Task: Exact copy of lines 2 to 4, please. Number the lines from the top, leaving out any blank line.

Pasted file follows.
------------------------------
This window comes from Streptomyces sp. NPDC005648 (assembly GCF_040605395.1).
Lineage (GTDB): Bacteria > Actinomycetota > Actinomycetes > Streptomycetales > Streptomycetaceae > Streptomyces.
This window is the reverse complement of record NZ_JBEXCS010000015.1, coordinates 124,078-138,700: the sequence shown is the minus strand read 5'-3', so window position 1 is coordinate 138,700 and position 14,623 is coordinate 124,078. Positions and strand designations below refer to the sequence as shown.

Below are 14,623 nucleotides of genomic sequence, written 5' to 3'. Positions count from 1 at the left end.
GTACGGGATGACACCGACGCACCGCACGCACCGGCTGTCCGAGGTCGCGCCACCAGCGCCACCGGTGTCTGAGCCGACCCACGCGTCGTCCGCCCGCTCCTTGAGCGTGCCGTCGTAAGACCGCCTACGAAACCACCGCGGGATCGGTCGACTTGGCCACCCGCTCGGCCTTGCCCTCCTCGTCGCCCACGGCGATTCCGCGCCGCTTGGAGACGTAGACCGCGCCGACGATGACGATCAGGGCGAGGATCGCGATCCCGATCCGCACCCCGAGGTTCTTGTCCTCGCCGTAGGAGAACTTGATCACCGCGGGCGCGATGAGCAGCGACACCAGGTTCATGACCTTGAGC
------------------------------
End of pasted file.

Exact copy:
Lineage (GTDB): Bacteria > Actinomycetota > Actinomycetes > Streptomycetales > Streptomycetaceae > Streptomyces.
This window is the reverse complement of record NZ_JBEXCS010000015.1, coordinates 124,078-138,700: the sequence shown is the minus strand read 5'-3', so window position 1 is coordinate 138,700 and position 14,623 is coordinate 124,078. Positions and strand designations below refer to the sequence as shown.

Below are 14,623 nucleotides of genomic sequence, written 5' to 3'. Positions count from 1 at the left end.